The right place for a dive bar double feature.
The tiny town of Hunter, Texas, was once a bustling community supported by an active cotton industry and a pair of real depots. After the depots were shuttered and the cotton industry moved out, the population dwindled to a reported 30 people in 2000. And yet, Hunter is home to two Texas-legit dive bars, Riley’s Tavern down the road holding the historical edge as the first liquor license granted in Texas post-Prohibition. But Happy Cow Bar & Grill about a three-minute walk from Riley’s more than holds its own as a classic Texas-style dive bar.
Opened in 2009, Happy Cow is the young dive bar on the block compared to Riley’s Tavern, but the years have been kind, developing a spacious dive bar committed to live music just off of I-35 running from San Antonio to Austin. Dual stages provide one of the primary lures to Happy Cow, one inside and one outside (the aptly named Happy Cow Backyard), both significantly sized to house the stream of bands booked every weekend.
Out front, the word ‘complex’ comes to mind, a low building giving way to an extensive mural that in turn gives way to a wood fence reminiscent of a old-school fort. A spacious parking lot is difficult to miss with a rope light-adorned sign spelling the name of the bar prominently displayed. The mural along the building’s front wall depicts a steam-powered namesake of the dive bar’s signature Train Shot. The bar’s railroad-adjacent location lends Happy Cow its most interesting quirk, the Train Shot, a rotating shot special activated any time a train passes the dive bar.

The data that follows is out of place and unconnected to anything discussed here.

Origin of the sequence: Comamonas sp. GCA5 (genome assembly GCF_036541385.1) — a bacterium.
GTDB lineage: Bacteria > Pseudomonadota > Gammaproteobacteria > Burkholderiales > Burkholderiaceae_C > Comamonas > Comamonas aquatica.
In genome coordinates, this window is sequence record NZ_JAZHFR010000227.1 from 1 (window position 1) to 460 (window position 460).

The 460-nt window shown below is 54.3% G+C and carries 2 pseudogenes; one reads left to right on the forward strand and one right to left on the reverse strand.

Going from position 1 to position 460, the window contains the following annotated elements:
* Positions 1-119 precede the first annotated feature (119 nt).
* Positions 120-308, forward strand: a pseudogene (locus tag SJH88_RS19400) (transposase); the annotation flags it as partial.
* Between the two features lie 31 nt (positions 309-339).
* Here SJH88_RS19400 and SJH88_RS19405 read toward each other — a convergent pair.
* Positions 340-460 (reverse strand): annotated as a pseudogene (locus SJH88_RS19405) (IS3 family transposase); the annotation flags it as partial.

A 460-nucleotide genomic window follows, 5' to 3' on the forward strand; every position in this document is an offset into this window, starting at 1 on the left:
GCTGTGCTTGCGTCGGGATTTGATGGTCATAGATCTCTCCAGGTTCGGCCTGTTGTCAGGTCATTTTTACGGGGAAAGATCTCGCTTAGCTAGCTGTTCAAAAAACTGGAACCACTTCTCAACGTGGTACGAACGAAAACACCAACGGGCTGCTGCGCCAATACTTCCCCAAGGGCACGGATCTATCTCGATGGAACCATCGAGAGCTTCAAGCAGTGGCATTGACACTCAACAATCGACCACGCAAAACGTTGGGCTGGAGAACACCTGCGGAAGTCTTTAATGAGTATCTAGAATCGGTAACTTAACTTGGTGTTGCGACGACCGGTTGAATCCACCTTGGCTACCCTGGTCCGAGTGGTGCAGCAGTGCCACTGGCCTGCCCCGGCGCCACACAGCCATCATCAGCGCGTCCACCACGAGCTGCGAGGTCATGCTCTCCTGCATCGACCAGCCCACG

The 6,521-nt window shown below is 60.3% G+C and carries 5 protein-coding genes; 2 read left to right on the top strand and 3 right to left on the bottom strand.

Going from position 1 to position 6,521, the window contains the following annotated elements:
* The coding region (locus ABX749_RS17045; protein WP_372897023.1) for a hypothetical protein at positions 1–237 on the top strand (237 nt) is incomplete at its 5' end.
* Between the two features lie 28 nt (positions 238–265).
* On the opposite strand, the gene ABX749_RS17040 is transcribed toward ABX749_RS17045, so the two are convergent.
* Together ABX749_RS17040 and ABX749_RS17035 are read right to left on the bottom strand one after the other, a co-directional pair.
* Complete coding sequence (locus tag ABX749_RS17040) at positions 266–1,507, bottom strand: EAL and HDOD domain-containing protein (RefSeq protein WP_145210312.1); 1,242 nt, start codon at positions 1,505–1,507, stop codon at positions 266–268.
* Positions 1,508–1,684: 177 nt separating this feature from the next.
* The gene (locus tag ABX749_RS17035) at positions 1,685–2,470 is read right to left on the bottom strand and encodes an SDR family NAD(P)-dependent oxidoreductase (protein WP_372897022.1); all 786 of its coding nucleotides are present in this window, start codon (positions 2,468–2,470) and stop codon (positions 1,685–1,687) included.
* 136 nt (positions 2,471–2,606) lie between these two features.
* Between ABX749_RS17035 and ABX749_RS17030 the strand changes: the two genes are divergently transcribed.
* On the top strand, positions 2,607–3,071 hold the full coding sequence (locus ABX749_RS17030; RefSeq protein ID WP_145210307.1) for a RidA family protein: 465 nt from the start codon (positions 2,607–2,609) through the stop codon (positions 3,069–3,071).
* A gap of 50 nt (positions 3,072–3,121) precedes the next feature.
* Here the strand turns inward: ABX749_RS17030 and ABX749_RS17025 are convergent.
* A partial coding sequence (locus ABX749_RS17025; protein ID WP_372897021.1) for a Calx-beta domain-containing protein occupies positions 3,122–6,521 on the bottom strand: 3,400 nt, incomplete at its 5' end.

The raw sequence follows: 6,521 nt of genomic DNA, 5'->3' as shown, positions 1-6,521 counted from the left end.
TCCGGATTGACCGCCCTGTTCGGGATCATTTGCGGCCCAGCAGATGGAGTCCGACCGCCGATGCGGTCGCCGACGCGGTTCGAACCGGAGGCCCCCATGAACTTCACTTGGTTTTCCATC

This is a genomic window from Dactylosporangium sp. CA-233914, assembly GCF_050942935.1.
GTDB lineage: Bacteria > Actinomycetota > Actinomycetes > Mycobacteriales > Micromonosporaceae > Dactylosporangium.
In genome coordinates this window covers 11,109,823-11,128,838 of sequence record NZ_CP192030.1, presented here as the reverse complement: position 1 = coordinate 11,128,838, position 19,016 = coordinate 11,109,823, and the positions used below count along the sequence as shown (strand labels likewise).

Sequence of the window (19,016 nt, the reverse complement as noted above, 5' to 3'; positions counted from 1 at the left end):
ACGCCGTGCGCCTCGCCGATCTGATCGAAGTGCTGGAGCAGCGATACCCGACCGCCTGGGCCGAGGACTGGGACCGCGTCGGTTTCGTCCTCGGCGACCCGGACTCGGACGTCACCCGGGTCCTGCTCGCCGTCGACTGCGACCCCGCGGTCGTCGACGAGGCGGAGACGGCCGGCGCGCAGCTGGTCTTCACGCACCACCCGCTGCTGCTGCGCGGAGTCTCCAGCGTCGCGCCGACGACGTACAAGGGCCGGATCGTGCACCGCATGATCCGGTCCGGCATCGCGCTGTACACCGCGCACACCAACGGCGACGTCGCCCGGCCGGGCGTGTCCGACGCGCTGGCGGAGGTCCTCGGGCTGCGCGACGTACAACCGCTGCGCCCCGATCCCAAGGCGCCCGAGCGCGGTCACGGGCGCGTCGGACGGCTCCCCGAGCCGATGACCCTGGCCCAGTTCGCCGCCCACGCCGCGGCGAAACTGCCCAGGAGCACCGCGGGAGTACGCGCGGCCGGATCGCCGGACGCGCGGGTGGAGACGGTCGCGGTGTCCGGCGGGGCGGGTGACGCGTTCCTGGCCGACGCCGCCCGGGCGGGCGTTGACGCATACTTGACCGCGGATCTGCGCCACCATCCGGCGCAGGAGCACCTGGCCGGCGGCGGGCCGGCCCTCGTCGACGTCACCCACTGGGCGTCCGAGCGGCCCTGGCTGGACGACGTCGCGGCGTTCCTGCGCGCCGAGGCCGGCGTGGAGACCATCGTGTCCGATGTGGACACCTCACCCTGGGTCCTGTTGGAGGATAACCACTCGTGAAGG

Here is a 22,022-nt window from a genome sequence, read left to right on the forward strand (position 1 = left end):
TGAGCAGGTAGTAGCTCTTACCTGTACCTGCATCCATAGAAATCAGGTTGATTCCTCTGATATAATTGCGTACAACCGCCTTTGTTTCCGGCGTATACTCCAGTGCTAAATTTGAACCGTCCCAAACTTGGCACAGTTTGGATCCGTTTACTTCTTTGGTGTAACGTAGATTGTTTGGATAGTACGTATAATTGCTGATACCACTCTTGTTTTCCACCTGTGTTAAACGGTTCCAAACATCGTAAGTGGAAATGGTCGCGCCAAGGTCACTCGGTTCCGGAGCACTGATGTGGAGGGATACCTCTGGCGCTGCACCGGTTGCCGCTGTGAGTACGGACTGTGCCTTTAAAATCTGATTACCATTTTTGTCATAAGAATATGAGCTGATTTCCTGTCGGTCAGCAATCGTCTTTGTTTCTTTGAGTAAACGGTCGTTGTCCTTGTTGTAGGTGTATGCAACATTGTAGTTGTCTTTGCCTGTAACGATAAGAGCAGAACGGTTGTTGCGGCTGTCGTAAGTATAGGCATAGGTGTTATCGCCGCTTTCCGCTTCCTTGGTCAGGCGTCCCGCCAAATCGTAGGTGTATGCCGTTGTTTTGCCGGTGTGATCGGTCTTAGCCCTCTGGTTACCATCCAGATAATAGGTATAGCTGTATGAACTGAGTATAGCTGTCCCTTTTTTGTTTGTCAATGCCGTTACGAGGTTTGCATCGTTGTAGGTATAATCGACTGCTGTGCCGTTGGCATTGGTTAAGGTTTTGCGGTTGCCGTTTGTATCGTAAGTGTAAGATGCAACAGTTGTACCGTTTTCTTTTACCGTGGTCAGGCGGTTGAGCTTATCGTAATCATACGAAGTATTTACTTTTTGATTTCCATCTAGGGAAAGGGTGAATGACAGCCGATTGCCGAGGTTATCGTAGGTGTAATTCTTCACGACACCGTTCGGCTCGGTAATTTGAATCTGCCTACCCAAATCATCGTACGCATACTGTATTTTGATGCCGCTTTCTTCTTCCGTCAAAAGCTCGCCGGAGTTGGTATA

Inside, the structure feels a little bit like a warehouse converted into a dive bar, an absolutely cavernous space with little impeding the flow of beer throughout. Happy Cow’s bar sets up shop in the center of the space, a winding counter that runs nearly the length of the building. A full menu is available at Happy Cow, part of this behind-the-bar area dedicated to a kitchen known for its burgers. The usual bar selection of pizzas and sandwiches can also be had here.
Apart from the padded stools that run along the bar, high top tables dot the space to provide additional seating. Dual pool tables command one end of the interior space, adjacent to the bar’s bathrooms over which a neon sign reading “2P” can be found. Far from stapled dollar bills or classic dive bar clutter, the décor inside is measured, a handful of beer lights and street-style signs along the walls. The two signature elements inside include the vintage-style Shiner lights over the pool tables and the definitely vintage baseball-themed arcade game, an old school hybrid between a carnival game and pinball cabinet.
Outside, the patio is extensive, supported by the main stage already mentioned underneath a considerable canopy of trees. The stretching arms of the trees overhead are more than scenic, providing critical shade amid sweltering Texas heat that makes patio drinking more viable. Really the only signature dive bar sticker explosion can be found adjacent to the patio area, the back door leading into the bar one of the few destinations for stickers of all varieties.
Happy Cow Bar & Grill may be relatively young with its 2009 opening date, but what has been established here is a solid, spacious, Texas-style dive bar and home to live music. Those interested in a little history with their beer can start a trip to Hunter, Texas, at Riley’s a few feet away before soaking in live music under oak tree-provided shade a block away.